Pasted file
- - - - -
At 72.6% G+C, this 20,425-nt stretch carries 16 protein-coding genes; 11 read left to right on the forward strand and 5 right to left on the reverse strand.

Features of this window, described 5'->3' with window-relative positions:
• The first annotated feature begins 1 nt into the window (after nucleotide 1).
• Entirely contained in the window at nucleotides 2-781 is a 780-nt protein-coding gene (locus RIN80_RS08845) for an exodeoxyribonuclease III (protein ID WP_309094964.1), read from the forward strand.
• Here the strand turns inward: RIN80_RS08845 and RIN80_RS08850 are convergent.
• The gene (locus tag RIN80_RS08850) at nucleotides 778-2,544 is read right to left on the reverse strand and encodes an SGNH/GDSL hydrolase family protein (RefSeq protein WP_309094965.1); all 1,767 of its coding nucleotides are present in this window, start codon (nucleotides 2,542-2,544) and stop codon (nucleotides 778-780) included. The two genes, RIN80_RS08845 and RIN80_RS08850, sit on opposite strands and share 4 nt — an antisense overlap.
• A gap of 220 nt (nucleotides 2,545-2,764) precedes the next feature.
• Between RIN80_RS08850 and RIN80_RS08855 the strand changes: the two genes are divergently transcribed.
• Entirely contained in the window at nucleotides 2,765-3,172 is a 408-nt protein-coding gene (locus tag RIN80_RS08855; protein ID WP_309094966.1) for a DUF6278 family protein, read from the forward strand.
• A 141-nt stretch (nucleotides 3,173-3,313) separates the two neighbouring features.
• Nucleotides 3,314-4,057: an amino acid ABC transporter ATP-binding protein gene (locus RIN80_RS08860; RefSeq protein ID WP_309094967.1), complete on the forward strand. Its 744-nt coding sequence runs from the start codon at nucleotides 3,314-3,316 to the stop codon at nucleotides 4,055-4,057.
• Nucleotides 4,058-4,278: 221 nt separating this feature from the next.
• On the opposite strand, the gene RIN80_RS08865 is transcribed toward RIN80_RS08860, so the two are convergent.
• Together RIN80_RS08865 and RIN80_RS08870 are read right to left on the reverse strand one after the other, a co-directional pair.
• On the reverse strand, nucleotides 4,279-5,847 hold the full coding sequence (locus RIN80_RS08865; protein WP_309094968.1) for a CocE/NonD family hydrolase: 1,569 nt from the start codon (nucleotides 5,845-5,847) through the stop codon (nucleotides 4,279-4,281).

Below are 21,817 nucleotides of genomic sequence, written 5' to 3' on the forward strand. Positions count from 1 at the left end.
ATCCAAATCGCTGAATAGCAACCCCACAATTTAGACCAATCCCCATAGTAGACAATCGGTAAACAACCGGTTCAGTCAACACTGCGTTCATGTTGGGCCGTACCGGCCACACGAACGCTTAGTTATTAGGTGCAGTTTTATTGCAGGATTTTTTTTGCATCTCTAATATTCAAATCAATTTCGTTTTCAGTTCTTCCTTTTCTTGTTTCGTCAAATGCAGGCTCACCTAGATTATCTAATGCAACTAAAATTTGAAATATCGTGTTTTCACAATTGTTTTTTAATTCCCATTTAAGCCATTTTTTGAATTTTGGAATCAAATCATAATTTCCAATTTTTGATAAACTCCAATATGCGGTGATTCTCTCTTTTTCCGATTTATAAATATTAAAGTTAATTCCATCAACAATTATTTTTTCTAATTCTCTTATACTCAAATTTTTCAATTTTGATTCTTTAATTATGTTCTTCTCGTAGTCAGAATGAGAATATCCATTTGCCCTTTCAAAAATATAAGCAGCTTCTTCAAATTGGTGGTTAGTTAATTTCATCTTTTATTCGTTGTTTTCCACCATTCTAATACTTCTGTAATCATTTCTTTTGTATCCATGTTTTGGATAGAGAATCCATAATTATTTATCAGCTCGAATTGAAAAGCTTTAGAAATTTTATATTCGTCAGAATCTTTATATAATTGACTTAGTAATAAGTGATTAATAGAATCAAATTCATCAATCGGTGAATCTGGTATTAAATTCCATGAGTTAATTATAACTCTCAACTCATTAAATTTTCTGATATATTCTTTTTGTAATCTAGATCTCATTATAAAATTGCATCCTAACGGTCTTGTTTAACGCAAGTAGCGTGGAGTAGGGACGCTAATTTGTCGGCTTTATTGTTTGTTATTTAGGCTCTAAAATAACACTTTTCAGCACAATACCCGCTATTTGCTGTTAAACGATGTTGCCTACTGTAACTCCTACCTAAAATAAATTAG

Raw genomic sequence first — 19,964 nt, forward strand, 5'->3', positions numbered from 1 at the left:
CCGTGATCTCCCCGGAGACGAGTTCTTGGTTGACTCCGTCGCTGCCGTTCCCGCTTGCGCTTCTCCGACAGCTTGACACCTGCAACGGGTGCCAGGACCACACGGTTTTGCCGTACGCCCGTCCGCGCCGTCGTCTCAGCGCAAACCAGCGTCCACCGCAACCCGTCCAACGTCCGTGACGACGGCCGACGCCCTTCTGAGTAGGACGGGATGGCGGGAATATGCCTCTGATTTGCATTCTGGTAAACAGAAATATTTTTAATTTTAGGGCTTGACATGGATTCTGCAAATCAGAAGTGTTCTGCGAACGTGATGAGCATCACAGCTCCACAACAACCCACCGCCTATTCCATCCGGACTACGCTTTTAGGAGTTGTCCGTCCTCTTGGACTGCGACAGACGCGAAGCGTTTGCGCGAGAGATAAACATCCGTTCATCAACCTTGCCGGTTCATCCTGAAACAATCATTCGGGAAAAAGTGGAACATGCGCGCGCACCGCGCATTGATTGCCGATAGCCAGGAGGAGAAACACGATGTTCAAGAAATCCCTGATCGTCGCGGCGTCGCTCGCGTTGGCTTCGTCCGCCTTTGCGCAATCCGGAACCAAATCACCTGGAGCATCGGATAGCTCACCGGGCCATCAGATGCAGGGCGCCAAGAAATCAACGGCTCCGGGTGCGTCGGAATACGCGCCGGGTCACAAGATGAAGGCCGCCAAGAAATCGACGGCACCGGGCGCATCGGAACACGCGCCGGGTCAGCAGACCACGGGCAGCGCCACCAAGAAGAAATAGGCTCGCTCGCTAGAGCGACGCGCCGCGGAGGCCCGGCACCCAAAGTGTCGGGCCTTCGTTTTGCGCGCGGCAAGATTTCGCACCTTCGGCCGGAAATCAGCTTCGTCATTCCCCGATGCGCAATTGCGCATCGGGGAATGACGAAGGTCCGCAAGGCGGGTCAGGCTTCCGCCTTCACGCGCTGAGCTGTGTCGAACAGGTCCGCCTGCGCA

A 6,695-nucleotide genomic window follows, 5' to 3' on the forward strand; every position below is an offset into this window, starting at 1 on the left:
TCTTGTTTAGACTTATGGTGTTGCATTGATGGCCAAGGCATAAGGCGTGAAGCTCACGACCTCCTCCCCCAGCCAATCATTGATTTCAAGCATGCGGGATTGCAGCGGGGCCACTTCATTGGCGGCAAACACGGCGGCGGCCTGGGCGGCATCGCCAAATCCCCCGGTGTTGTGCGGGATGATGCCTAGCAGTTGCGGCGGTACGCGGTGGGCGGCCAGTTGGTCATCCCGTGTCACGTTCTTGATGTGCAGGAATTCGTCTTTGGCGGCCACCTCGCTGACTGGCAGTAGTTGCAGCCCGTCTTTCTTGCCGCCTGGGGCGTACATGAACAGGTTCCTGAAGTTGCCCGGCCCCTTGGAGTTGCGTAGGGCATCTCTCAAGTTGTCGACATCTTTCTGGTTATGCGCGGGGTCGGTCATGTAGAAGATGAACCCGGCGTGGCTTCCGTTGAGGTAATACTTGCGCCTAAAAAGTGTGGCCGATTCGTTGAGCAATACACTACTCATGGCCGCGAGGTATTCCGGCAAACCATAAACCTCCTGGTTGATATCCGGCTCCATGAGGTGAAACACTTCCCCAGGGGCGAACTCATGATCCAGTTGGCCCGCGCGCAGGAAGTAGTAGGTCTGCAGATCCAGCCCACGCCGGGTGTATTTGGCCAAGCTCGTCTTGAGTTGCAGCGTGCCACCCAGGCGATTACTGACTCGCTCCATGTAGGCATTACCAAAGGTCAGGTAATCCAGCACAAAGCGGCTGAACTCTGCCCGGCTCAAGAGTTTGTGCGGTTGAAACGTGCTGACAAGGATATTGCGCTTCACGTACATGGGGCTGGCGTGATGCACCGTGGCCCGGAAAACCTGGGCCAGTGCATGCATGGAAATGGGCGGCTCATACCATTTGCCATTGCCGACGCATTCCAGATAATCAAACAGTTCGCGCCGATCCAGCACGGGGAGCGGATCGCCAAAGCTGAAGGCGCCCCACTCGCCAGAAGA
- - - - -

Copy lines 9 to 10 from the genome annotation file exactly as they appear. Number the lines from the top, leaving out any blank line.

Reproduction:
• Entirely contained in the window at nucleotides 2,765-3,172 is a 408-nt protein-coding gene (locus tag RIN80_RS08855; protein ID WP_309094966.1) for a DUF6278 family protein, read from the forward strand.
• A 141-nt stretch (nucleotides 3,173-3,313) separates the two neighbouring features.